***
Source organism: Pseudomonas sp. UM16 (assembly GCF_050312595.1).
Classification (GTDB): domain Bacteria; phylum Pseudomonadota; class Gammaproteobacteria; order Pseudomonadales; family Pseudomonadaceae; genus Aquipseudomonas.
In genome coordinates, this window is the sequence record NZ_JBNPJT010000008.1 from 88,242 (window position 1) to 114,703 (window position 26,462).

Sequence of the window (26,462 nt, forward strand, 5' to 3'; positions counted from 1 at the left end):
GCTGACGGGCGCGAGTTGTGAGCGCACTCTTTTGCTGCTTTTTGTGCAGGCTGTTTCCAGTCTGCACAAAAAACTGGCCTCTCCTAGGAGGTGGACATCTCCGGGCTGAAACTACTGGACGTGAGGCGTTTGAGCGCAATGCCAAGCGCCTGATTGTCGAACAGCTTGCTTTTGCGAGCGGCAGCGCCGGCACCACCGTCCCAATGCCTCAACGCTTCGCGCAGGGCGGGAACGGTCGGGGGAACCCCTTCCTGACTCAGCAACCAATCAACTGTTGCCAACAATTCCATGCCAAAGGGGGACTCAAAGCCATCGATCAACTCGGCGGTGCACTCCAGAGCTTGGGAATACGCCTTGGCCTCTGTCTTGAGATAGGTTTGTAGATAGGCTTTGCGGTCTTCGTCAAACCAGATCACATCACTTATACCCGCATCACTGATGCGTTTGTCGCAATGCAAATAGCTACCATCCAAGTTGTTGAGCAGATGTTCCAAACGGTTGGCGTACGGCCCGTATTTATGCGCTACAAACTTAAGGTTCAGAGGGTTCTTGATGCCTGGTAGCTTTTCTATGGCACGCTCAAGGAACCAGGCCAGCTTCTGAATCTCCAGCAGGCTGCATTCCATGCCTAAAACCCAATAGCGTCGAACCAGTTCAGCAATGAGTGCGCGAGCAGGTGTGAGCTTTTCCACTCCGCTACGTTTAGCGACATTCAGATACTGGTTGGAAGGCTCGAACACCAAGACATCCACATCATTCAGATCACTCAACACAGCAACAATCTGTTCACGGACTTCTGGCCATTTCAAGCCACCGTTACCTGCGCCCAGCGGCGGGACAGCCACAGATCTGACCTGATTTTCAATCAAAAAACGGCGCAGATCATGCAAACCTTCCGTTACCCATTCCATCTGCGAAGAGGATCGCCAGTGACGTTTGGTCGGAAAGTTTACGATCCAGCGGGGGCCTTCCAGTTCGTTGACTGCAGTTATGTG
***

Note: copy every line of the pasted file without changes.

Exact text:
Source organism: Pseudomonas sp. UM16 (assembly GCF_050312595.1).
Classification (GTDB): domain Bacteria; phylum Pseudomonadota; class Gammaproteobacteria; order Pseudomonadales; family Pseudomonadaceae; genus Aquipseudomonas.
In genome coordinates, this window is the sequence record NZ_JBNPJT010000008.1 from 88,242 (window position 1) to 114,703 (window position 26,462).

Sequence of the window (26,462 nt, forward strand, 5' to 3'; positions counted from 1 at the left end):
GCTGACGGGCGCGAGTTGTGAGCGCACTCTTTTGCTGCTTTTTGTGCAGGCTGTTTCCAGTCTGCACAAAAAACTGGCCTCTCCTAGGAGGTGGACATCTCCGGGCTGAAACTACTGGACGTGAGGCGTTTGAGCGCAATGCCAAGCGCCTGATTGTCGAACAGCTTGCTTTTGCGAGCGGCAGCGCCGGCACCACCGTCCCAATGCCTCAACGCTTCGCGCAGGGCGGGAACGGTCGGGGGAACCCCTTCCTGACTCAGCAACCAATCAACTGTTGCCAACAATTCCATGCCAAAGGGGGACTCAAAGCCATCGATCAACTCGGCGGTGCACTCCAGAGCTTGGGAATACGCCTTGGCCTCTGTCTTGAGATAGGTTTGTAGATAGGCTTTGCGGTCTTCGTCAAACCAGATCACATCACTTATACCCGCATCACTGATGCGTTTGTCGCAATGCAAATAGCTACCATCCAAGTTGTTGAGCAGATGTTCCAAACGGTTGGCGTACGGCCCGTATTTATGCGCTACAAACTTAAGGTTCAGAGGGTTCTTGATGCCTGGTAGCTTTTCTATGGCACGCTCAAGGAACCAGGCCAGCTTCTGAATCTCCAGCAGGCTGCATTCCATGCCTAAAACCCAATAGCGTCGAACCAGTTCAGCAATGAGTGCGCGAGCAGGTGTGAGCTTTTCCACTCCGCTACGTTTAGCGACATTCAGATACTGGTTGGAAGGCTCGAACACCAAGACATCCACATCATTCAGATCACTCAACACAGCAACAATCTGTTCACGGACTTCTGGCCATTTCAAGCCACCGTTACCTGCGCCCAGCGGCGGGACAGCCACAGATCTGACCTGATTTTCAATCAAAAAACGGCGCAGATCATGCAAACCTTCCGTTACCCATTCCATCTGCGAAGAGGATCGCCAGTGACGTTTGGTCGGAAAGTTTACGATCCAGCGGGGGCCTTCCAGTTCGTTGACTGCAGTTATGTG